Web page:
MSLB used a complicated method involving additional math not directly related to the irreducibly simple equation to calculate the equivalent of Bode f. Confusing, although apparently rigorous. The resulting Bode f equivalent is the closed loop gain gt = λ0 * ft where λ0 is the zero feedback radiative forcing (see below) and ft is the sum of all feedback radiative forcings like water vapor, lapse rate, clouds… MSLB estimates the IPCC ft from Figure 3 (which reproduces AR5 WG1 9.43): “The feedback sum ft (right-hand column) falls on 1.5 [1.0, 2.2] W(m2 K) for AR5, compared with 1.9 [1.5, 2.4] W/(m2 K) for AR4.” MSLB Table 1 provides calculated gt (IPCC Bode f) ranging from 0.31 to 0.75 for AR4 and AR5.
The IPCC Bode f could have been derived more simply. An ECS of 3.2C over Plank 1.2C yields a simple Bode multiplier of 2.67 ≈ 2.7 for (1/1-f). The IPCC feedback f is therefore ~0.63 since 1/(1-0.63) = 1/0.37 = 2.7. That is all MSLB had to do to be irreducibly simple in this part of the paper.
MSLB Figure 5 asserts that the more complexly derived values would result in unstable climates (the figure’s x axis should have been labeled g∞ per the accompanying text, a confusing chart/text discrepancy). MSLB therefore argues the GCM models are not trustworthy, because they result in unstable response regimes. It is evident by inspection that any Bode f under or around the inflection (below ~0.75) is stable. IPCC f ≈ 0.65 does not lead to an unstable climate. This conclusion is merely an unsupported “Process engineer’s design limit ≤+0.1” assertion.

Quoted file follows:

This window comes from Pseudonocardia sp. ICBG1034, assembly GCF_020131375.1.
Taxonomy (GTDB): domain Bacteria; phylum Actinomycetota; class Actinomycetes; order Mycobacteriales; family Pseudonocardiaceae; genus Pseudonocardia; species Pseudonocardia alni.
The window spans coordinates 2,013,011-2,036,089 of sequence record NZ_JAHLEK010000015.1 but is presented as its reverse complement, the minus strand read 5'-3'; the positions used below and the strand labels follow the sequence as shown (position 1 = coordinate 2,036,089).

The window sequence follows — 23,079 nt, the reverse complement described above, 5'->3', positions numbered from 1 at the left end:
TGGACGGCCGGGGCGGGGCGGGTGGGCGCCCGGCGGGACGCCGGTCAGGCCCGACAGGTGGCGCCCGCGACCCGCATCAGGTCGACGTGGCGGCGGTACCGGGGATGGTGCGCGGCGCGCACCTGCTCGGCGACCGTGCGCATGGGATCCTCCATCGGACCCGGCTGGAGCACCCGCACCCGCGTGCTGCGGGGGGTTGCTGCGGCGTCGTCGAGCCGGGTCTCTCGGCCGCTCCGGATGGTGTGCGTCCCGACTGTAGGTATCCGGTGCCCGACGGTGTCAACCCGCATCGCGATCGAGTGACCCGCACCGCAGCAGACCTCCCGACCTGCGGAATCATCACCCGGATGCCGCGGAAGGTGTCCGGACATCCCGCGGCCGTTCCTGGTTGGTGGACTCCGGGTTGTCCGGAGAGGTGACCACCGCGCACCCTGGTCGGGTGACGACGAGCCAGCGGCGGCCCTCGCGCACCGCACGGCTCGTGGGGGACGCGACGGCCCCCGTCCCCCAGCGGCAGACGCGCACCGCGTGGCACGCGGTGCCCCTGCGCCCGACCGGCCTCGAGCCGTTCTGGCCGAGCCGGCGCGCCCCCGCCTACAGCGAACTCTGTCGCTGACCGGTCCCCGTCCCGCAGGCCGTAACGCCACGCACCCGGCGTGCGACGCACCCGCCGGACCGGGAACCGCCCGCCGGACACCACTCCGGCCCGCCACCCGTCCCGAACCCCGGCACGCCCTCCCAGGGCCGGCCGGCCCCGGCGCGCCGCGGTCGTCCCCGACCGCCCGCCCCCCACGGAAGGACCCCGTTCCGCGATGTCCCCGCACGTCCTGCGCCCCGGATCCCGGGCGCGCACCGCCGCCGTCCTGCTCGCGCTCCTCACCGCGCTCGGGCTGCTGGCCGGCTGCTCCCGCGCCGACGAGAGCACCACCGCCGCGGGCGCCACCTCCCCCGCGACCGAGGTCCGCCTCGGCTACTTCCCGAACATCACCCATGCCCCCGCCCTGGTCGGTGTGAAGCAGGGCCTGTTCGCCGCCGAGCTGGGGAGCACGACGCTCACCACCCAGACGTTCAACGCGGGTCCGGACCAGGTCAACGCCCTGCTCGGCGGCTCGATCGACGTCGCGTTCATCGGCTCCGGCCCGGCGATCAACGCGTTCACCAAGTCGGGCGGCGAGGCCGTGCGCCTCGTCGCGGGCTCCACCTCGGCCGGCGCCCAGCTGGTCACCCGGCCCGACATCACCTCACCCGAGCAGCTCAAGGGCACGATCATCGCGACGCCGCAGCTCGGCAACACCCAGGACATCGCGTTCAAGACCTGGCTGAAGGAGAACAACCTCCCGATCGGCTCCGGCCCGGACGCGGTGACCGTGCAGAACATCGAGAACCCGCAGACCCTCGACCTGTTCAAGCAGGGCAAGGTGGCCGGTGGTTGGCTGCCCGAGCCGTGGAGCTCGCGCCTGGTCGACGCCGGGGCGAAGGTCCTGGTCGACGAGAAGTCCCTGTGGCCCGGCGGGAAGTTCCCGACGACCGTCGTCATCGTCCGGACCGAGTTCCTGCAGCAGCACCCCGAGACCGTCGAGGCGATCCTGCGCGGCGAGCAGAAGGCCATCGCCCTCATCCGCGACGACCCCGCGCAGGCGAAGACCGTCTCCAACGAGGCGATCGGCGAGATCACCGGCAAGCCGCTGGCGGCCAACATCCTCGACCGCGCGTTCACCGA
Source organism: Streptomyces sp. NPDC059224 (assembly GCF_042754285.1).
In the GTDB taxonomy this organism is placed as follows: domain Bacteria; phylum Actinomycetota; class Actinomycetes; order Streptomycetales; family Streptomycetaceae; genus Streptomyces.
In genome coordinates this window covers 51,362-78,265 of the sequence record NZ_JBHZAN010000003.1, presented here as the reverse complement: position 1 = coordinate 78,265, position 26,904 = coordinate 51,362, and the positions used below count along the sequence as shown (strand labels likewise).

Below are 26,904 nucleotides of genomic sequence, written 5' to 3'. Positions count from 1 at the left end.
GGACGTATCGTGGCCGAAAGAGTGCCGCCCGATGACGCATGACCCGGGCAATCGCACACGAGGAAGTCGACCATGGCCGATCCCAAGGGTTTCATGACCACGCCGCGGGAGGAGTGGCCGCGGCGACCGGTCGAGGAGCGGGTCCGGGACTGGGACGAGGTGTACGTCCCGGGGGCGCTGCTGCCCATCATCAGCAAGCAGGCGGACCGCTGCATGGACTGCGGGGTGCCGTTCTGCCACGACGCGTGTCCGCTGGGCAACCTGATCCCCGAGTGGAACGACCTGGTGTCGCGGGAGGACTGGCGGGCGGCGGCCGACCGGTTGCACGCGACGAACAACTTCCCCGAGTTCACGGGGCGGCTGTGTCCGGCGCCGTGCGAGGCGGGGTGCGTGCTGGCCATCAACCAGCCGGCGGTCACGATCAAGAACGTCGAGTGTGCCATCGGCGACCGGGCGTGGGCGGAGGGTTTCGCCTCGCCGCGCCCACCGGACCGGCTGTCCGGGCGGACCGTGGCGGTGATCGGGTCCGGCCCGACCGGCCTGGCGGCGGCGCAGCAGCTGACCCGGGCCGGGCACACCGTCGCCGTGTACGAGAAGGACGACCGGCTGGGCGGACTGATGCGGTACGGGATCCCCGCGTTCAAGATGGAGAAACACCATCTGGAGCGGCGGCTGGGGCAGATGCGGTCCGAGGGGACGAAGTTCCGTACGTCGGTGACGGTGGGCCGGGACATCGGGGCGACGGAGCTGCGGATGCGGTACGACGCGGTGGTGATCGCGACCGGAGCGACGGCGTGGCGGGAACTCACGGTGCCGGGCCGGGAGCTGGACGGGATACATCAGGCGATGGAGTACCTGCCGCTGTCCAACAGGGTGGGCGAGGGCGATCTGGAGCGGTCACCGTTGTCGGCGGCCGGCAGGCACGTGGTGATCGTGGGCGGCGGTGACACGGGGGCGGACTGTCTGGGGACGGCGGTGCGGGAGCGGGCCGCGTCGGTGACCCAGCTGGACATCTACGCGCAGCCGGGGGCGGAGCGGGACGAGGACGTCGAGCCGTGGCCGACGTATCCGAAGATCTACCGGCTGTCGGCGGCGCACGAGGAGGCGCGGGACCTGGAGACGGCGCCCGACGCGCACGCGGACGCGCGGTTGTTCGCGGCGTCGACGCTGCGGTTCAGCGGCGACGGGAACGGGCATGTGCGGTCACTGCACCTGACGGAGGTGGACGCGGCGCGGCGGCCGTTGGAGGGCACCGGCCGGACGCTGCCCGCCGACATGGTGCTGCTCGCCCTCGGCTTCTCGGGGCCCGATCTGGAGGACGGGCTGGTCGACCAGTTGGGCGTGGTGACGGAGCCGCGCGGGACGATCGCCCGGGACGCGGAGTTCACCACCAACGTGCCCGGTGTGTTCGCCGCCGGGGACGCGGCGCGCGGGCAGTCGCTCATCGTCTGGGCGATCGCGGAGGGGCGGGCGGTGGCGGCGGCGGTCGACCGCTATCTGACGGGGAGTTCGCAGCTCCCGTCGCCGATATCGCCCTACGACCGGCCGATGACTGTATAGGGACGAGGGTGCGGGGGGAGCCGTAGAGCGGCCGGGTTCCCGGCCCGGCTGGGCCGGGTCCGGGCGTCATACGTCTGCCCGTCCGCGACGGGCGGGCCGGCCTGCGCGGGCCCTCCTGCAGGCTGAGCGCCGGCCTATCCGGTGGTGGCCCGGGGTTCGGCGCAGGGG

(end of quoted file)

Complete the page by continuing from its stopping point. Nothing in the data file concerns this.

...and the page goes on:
None of the paper’s long ‘step 3’ ‘closed loop gain’ / Bode f discussion relates directly to the ‘irreducibly simple equation’ itself, or to its evaluation. It muddles the rest of the paper and obscures the equation’s utility, in my opinion.
What’s Right with MSLB
The mathematical derivation of the ‘irreducibly simple’ equation is impeccable. The ‘simple’ result (rearranged here for expository convenience) is:
ECS = (λ0/qt) ĸ ln(Ct/C0) rt /(1-λ0ft)
For those with math allergies, here is a translation into sort of English: ECS (equilibrium or ‘effective’ climate sensitivity) = λ0 (the traditional radiative forcing greenhouse effect with zero feedback. A radiative forcing equivalent to f0=1.2C in the Bode model, with the same result.
- qt is the proportion of total GHG that is CO2. This just scales from the CO2 portion to the whole of anthropogenic GHGs.
- ĸ is the CO2 GHG forcing constant.
- ln (CO2 at t something/CO2 at t=0). This is just the expected rise in CO2. For sensitivity, the traditional test is doubled CO2, so this term is just ln(2) = 0.69.
- rt (‘transience fraction’), the proportion of the eventual total climate response at time t. This lag arises mainly from ocean thermal inertia.